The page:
October 16, 2020
Charlotte Fairbairn
English Pastoral – An Inheritance By James Rebanks Penguin, 283pp, £20 It opens with a young boy sitting with his grandfather on a tractor which is pulling a plough through a small field, in the great wide heartbreaking beauty that is the Lake District. Above and behind them, black-headed gulls clamour for the grubs that
October 15, 2020
Emilie Morrison
The Lying Lives of Adults By Elena Ferrante (tr by Ann Goldstein) Europa Editions, 322pp, £20/$26 “One April afternoon, right after lunch, my husband announced that he wanted to leave me.” So begins Elena Ferrante’s 2004 novel The Days of Abandonment, plunging the reader into a domestic drama with a perfectly understated first line. In
October 14, 2020
Gareth Russell
The White Ship: Conquest, Anarchy and the Wrecking of Henry I’s Dream By Charles Spencer Harper Collins, 352pp, £20 It is difficult to imagine a disaster more well-intentioned, or complete, than Stephen, the king who ruled England for 19 catastrophic years between 1135 and 1154. His reign proved sufficiently wretched that a chronicler recalled: “To
October 14, 2020
Anthony Kenny
Herbert McCabe: Recollecting a Fragmented Legacy By Franco Manni Cascade Books, 282pp, £50/$36 This book is the first systematic treatment of the thought of a highly gifted philosopher who deserves to be much better known. Born to a Catholic family in Middlesbrough in 1926 and baptised John Ignatius, McCabe studied philosophy at Manchester University in
October 14, 2020
Andrew Cusack
I suppose everyone has their own Paris, and “everyone” includes Curzio Malaparte. He would have liked nothing more than to be considered the bad boy of 20th-century Italian letters, though there were many who were far worse than him. Performance was in Malaparte’s nature, never more so than in his delicious writings. Even his name
October 08, 2020
Francis Phillips
I have just been reading a most inspiring book: uplifting both in the honest stories of the search for meaning and faith that fill its pages and in the superb photographs that accompany them. Titled Another Life is Possible (Plough Publishing House, £28.99), it has been created by Clare Stober, with photography by Danny Burrows.
October 05, 2020
Francis Phillips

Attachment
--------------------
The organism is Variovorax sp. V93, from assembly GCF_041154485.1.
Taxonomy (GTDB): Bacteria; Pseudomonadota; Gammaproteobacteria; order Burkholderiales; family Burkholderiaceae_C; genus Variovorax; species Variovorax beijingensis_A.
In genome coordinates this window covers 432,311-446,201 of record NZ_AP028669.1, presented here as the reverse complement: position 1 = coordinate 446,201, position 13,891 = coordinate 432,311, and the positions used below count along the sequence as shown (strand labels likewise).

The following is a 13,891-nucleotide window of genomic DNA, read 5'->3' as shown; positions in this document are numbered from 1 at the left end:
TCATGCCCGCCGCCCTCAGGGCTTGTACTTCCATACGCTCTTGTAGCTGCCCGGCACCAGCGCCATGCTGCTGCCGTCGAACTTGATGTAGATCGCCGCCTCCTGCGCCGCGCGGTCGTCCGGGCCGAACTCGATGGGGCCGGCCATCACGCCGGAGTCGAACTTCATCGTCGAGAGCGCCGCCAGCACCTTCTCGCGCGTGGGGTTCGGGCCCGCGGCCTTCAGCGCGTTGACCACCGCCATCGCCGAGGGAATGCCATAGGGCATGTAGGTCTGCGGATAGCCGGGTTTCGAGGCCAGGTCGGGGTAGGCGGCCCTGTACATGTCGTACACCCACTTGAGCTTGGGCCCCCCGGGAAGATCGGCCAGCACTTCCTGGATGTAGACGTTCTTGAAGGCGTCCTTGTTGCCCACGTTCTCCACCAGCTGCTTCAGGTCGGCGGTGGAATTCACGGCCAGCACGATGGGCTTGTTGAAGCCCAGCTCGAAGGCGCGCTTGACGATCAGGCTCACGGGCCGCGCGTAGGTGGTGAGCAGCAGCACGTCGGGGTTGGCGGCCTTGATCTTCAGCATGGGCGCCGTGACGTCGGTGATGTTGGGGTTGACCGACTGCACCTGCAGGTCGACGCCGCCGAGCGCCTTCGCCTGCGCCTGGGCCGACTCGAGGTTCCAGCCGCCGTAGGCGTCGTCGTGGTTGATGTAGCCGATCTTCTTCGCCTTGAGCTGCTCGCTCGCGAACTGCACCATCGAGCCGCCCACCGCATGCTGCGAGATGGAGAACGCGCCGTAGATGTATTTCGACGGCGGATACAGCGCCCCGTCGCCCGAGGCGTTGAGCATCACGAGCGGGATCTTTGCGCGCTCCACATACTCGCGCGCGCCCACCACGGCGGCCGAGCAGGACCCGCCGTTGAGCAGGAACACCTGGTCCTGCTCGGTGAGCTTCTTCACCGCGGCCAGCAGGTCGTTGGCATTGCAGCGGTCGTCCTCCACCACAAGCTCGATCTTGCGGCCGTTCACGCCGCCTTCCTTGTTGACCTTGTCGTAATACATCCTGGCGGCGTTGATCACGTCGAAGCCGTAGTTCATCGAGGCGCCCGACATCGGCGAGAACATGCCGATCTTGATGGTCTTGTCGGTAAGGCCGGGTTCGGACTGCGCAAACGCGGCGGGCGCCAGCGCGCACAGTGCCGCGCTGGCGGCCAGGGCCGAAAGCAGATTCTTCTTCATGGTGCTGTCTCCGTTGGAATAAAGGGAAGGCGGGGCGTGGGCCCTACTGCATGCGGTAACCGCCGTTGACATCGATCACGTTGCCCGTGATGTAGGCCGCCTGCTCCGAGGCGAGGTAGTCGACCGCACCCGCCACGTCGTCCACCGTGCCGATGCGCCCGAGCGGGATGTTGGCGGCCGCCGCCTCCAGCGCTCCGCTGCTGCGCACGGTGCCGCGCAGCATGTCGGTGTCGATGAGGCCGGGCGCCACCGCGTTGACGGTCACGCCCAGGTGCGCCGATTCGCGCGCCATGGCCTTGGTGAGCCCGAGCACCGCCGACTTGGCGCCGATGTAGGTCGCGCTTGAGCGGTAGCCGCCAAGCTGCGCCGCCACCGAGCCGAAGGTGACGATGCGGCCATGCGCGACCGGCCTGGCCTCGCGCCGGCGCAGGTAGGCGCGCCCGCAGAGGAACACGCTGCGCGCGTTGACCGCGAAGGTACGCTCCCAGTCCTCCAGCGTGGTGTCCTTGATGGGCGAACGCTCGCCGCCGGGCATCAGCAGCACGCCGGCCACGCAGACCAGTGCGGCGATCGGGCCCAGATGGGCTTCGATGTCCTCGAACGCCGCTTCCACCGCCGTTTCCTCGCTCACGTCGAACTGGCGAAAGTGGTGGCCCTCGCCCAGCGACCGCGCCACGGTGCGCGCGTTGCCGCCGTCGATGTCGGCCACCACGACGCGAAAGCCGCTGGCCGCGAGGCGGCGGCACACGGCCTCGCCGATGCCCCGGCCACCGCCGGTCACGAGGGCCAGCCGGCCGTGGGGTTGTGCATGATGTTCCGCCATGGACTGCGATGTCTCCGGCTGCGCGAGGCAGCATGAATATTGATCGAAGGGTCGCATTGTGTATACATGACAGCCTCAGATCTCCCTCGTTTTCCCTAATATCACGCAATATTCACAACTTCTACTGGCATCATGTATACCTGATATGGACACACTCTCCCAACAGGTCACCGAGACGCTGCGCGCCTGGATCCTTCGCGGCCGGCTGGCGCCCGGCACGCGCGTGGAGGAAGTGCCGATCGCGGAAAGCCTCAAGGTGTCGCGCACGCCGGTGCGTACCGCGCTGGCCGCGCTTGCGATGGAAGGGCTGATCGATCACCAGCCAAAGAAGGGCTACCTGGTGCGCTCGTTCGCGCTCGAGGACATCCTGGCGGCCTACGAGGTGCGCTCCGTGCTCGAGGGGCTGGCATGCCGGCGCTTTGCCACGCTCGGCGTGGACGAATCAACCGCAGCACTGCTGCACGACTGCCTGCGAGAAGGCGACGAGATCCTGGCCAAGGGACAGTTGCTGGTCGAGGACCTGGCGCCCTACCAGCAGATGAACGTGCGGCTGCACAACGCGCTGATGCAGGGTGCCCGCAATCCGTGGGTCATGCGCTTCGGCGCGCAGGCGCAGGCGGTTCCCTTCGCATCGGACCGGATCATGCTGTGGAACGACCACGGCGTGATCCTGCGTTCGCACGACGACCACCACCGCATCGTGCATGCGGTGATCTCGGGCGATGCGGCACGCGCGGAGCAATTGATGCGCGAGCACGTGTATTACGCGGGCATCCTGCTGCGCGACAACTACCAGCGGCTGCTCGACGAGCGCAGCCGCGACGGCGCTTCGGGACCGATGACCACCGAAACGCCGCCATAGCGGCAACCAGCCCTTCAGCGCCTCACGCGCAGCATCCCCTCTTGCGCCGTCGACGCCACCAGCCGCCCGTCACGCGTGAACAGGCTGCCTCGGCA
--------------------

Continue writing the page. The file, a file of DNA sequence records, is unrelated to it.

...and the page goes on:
Angelico Press has published another imaginative work from their unconventional list of authors. This time it is The Gentle Traditionalist Returns, by Roger Buck. Described by its author as “a comic book without pictures”, it is designed as a fable, to show how New Age thinking in all its subtle and seductive forms is waging
October 02, 2020
Francis Phillips
Sophia Institute Press has collected a sparkling collection of the occasional essays written recently for Crisis Magazine by New York’s most well-read priest. Our Peculiar Times: Catholic Wisdom for Times of Crisis by Fr George Rutler is a pleasure to read by all those who value Fr Rutler’s distinctive blend of humour, irony and erudition.
September 25, 2020
David Platzer
Conan Doyle’s Wide World: Sherlock Holmes and Beyond By Andrew Lycett Bloomsbury, 336pp, £18 Part of the magic of Sir Arthur Conan Doyle’s immortal Sherlock Holmes stories derives from the author’s sense of atmosphere and place. Now Andrew Lycett, the author of a definitive biography on Conan Doyle, has gathered together the crime writer’s travelogues.
September 25, 2020
Michael Duggan
The Enchantments of Mammon By Eugene McCarraher Elknap Harvard, £31.95 Eugene McCarraher detests capitalism. Yet, to his immense credit, and to the great benefit of his book, he keeps polemic and manifesto-making largely at bay until the epilogue of a 700-page exploration subtitled “How capitalism became the religion of modernity”. Then, while twice approvingly quoting
September 25, 2020
Fr Ryan Service
Reading English at Warwick University, I understood that poetry inspires and moves but I did not immediately recognise it as prayerful. Yet a brief scan of the breviary reveals how the Daily Office is bookmarked with poetic gems from George Herbert, John Donne and Gerard Manley Hopkins. Elizabeth Jennings (1926-2001) would be a welcome female
September 24, 2020
Harry Mount
An Elephant in Rome: Bernini, The Pope and The Making of the Eternal City By Loyd Grossman Pallas Athene, £19.99 Loyd Grossman, presenter of Through the Keyhole and Master-Chef, writing about Bernini, the 17th-century baroque magician who could turn stone into flesh? Surely that’s like listening to Simon Cowell on Tiepolo? Well, no. Dr Grossman,